Look To The Trees

Let’s take a walk into the role of forests to see climate moderation. Picture an 80-year-old forest. Majestic, isn’t it? Now, you might be surprised to learn that this mature forest holds more than double the volume of carbon and water than a forest half its age. When the heat of the day rises, plants in these forests release water vapor, which evaporates and cools the surrounding air. Conversely, during the coldest hour before dawn, these same plants release water vapor that condenses into morning dew, simultaneously releasing heat.

Our old-growth forests are also the source of large volumes of bacteria and fungi that drift through the air. This organic matter serves as nucleation sites for water vapor to form cumulus clouds. These fluffy white clouds play a vital role in reflecting the Sun’s energy back into space, cooling our planet.

However, we’ve tipped the balance and seen a decline in cumulus cloud cover due to deforestation. Less than 50% of the Earth is now covered by these cool clouds. But the story doesn’t end with the plants and forests. The water vapor released by plants also plays a part in moderating climates. When this vapor condenses into mist, an exothermic reaction occurs and results in a drop in air pressure. This drop acts as a biotic pump, pulling moist air from elsewhere. As this moisture moves away from the ocean, its energy decreases. It’s a simple equation: where forests stand, energy is drawn away from the ocean, and the fury of seas will be reduced.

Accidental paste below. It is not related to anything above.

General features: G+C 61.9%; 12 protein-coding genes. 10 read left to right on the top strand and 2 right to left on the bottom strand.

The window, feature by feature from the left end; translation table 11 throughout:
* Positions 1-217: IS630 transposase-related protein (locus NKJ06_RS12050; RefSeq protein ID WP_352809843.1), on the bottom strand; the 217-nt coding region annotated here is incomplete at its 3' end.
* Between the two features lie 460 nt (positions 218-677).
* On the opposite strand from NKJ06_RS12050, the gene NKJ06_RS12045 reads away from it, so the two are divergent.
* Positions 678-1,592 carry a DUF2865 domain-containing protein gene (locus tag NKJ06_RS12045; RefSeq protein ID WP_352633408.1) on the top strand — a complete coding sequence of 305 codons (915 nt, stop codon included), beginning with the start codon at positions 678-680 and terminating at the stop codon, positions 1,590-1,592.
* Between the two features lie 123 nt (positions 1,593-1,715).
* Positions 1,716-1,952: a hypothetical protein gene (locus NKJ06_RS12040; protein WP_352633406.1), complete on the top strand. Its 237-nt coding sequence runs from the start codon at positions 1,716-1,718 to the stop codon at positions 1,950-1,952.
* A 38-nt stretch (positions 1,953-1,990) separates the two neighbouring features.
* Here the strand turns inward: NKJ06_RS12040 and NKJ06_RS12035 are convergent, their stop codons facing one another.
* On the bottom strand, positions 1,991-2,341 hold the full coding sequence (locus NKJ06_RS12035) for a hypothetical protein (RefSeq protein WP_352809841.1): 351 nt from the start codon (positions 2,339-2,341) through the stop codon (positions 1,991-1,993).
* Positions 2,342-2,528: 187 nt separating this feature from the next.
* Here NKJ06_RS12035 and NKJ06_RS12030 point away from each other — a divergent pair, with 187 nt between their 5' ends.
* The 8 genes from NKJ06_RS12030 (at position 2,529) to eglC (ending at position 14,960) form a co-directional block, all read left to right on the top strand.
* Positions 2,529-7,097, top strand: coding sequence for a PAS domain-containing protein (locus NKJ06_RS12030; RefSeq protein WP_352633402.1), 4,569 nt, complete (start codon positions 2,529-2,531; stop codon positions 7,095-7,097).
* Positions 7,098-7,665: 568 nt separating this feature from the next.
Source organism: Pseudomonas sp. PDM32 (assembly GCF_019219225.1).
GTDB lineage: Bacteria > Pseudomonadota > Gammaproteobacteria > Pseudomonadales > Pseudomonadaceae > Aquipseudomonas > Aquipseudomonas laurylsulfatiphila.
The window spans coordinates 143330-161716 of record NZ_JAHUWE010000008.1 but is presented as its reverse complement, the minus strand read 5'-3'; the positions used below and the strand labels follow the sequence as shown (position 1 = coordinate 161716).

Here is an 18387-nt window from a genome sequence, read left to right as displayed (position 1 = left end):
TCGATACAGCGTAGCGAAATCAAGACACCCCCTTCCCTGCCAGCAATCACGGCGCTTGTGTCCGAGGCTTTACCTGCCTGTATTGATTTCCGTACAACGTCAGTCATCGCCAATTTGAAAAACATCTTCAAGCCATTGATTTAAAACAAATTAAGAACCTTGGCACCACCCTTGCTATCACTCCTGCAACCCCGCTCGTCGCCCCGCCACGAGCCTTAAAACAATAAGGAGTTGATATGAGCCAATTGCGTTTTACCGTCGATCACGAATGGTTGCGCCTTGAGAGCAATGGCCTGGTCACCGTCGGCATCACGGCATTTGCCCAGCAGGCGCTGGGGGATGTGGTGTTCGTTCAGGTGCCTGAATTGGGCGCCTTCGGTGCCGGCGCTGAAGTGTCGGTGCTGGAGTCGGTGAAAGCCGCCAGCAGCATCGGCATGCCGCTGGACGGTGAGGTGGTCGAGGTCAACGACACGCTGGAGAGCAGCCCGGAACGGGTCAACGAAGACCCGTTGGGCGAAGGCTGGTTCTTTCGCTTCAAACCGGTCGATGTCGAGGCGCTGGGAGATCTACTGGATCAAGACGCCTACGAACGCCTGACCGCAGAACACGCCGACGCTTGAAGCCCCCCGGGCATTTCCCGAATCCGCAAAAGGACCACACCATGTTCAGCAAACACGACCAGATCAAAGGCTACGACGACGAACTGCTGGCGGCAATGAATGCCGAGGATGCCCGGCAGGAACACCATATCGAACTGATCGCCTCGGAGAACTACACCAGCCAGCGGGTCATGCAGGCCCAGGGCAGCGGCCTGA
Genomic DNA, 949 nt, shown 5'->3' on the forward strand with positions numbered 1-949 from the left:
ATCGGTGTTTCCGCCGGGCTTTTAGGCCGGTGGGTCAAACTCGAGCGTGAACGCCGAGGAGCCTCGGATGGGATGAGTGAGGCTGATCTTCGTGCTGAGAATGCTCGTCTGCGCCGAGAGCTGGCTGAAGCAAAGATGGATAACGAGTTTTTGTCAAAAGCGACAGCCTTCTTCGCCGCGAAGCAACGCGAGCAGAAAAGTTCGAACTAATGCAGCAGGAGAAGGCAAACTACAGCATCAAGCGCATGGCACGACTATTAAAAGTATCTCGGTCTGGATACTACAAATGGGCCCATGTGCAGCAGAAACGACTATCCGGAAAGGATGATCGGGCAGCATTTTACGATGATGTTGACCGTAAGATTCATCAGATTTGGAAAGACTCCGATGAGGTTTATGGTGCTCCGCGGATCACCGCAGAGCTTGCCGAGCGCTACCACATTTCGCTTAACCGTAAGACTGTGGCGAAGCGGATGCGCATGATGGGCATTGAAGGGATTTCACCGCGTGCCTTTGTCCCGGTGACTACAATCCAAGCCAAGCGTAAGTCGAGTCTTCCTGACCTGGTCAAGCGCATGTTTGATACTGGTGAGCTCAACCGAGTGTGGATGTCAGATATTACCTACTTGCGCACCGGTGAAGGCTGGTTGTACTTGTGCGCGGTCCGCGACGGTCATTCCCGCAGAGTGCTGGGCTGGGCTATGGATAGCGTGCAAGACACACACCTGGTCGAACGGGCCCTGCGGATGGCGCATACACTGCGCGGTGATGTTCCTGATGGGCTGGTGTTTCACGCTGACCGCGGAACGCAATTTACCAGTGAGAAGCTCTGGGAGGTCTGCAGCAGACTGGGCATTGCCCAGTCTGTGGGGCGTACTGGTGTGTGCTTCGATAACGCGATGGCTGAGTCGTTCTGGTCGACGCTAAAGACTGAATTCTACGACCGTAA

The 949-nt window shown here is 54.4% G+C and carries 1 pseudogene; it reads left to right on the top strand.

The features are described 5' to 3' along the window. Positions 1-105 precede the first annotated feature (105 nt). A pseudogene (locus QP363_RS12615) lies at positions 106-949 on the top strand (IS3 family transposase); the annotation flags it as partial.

Become Part Of Life’s Web

Our ecosystems, both on land and in the sea, are intricately interconnected and cycle carbon, nitrogen, and water. Small changes can lead to significant effects. For instance, reducing the use of poisons in our yards will slow the loss of phytoplankton in the sea, providing more food for migrating whales.

The difference between today’s carbon dioxide levels (420 ppm) and a more optimal level (350 ppm) is equivalent to 100 billion tons. Removing that much carbon might sound like a monumental task. However, the world’s soil holds 2800 billion tons of carbon, and all the world’s plants and animals hold 564 billion tons of carbon. An increase of just 4% in vegetation and water-retaining healthy soil would be sufficient to offset this difference and restore the balance.

So, as we celebrate Earth Day, let’s remember the crucial role that our forests, plants, and soil play in climate moderation. By halting deforestation and promoting the growth of vegetation and healthy soils, we can help restore the health of our planet. For this Earth Day, let’s reconsider the traditional perspective on climate change and look at the whole picture by expanding the narrative for the sake of our Earth

About The Author

Dr. Rob Moir is a nationally-recognized and award-winning environmentalist. He is president and executive director of Cambridge, MA-based Ocean River Institute, a nonprofit providing expertise, services, resources, and information unavailable on a localized level to support the efforts of environmental organizations. Please visit www.oceanriver.org for more information.